Because of its shifting channel and the required frequent dredging, Green Only markers in the St. Augustine Inlet have sometimes been a source of confusion. This new lighted red marker will be a big improvement. Our thanks to Commissioner Jay Bliss for his Port Meeting report and to Chuck Baier and Susan Landry for the article below by Stuart Korfhage in the St. Augustine Record.
Selected proceedings at yesterday’s Oct 14 2014 Port meeting: USCG Chief Bosun Mike Tomasi reported our USCG has finally been able to allocate a Large LIGHTED RED channel marker #6 for the StAugustine Inlet channel. Until last Thursday, mariners entering our inlet at night had no red lighted markers, only green ones. Thus a few unintentional landings on Porpoise point over the years….
New illuminated marker should make for safer boating in St. Augustine Inlet
Posted: November 5, 2014 – 10:54pm
By STUART KORFHAGE
Master mariners might still use the stars to chart their course, but boaters slipping through the St. Augustine Inlet at night now have an even better aid.
Last month, at the urging of the St. Augustine Port, Waterway and Beach District, the U.S. Coast Guard added a lighted red buoy (No. 6) to keep boaters from accidentally running aground at Porpoise Point.
There are already reflective red markers and lighted green markers that show boaters the safest way to enter the Inlet. But without the illuminated red marker, night trips by those unfamiliar with the area have led to costly failures to navigate the Inlet.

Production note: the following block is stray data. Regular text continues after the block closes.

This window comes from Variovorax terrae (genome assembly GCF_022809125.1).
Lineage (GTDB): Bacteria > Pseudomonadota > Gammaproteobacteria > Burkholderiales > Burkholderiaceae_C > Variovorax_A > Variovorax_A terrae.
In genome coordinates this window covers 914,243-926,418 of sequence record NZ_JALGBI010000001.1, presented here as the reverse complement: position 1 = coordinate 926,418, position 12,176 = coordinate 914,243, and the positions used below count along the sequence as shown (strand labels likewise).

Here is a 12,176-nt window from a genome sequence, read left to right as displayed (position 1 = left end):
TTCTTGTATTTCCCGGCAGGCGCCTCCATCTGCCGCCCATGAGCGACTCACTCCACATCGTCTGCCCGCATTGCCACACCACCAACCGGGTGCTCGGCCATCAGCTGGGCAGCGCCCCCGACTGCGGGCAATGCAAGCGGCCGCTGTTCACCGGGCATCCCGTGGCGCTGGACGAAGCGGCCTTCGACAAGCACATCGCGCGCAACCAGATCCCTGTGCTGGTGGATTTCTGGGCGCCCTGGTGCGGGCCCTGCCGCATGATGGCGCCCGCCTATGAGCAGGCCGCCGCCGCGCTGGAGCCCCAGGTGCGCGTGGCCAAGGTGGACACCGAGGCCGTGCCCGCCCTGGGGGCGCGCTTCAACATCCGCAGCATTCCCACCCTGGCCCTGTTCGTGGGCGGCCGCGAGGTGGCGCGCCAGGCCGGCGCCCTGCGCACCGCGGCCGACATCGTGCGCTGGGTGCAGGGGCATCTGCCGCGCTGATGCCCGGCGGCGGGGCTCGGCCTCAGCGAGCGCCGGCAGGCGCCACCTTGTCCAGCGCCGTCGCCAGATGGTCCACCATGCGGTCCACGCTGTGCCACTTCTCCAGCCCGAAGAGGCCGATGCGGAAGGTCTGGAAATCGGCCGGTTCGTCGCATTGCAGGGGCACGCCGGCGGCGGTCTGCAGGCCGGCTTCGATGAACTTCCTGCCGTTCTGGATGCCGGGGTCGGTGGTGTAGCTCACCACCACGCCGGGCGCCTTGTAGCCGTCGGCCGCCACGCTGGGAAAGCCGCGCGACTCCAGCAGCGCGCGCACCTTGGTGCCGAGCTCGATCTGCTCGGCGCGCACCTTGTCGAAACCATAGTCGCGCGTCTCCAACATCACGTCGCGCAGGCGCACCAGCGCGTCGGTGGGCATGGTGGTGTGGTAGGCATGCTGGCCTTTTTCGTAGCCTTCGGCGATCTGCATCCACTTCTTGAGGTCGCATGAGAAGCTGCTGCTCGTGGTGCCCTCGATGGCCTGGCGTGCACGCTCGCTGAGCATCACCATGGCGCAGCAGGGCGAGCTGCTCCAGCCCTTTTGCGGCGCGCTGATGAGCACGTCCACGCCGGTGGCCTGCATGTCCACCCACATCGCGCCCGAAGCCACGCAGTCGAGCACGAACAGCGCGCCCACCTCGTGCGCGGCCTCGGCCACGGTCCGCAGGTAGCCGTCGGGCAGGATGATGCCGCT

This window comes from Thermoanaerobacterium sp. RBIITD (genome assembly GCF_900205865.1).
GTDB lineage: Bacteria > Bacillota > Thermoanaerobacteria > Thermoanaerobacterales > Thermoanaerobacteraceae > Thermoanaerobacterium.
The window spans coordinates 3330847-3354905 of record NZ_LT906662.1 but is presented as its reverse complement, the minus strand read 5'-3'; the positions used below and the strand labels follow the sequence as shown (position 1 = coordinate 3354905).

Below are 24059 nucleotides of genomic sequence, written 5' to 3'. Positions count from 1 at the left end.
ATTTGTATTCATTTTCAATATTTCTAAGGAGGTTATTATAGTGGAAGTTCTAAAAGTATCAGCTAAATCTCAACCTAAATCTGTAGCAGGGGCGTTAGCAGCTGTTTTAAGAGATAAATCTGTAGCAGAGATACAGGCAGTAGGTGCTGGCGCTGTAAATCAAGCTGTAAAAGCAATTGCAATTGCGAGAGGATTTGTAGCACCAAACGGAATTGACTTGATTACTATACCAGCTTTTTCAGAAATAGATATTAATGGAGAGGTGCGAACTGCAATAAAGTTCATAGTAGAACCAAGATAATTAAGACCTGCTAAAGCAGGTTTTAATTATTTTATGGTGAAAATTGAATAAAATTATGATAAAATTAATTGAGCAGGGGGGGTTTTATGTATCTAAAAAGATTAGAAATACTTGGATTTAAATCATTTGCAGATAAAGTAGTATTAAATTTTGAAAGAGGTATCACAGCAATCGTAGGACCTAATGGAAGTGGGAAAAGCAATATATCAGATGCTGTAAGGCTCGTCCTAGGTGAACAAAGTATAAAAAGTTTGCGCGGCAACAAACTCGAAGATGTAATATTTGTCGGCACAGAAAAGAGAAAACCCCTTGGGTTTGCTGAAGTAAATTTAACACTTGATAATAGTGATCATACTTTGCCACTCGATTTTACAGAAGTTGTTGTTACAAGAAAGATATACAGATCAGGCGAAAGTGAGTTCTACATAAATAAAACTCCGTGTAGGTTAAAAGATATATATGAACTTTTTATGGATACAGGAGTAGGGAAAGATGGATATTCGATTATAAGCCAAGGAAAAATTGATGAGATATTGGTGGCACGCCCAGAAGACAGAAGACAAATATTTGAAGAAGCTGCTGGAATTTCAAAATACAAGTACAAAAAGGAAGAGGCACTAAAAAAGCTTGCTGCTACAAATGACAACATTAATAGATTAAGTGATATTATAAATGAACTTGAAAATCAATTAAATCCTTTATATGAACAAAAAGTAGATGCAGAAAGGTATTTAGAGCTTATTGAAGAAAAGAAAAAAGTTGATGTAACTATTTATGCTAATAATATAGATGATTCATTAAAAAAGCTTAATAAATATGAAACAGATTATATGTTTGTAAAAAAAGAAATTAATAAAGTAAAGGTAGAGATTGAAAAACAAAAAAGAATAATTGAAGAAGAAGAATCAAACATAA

“The Inlet is not a good inlet to go in and out of without local knowledge, and it’s more challenging at night,” said Sam Adukiewicz, harbormaster at the St. Augustine Municipal Marina. “The new marker will definitely make it better.”
Commissioner Jay Bliss of the St. Augustine Port, Waterway and Beach District said one of the dangers of the old setup was that captains would sometimes line up between the green markers of the Inlet and illuminated marker No. 60.
The problem with red No. 60 is that it’s actually in the Intracoastal Waterway, not the Inlet. And lining up with the Inlet greens and the ICW No. 60 will put a boat right into the sand.
“You see green on the left, and on the right side you don’t see squat at night,” Bliss said of entering the Inlet before the new marker. “A lot of people have wound up landing at Porpoise Point, and it’s been a pretty tricky maneuver.”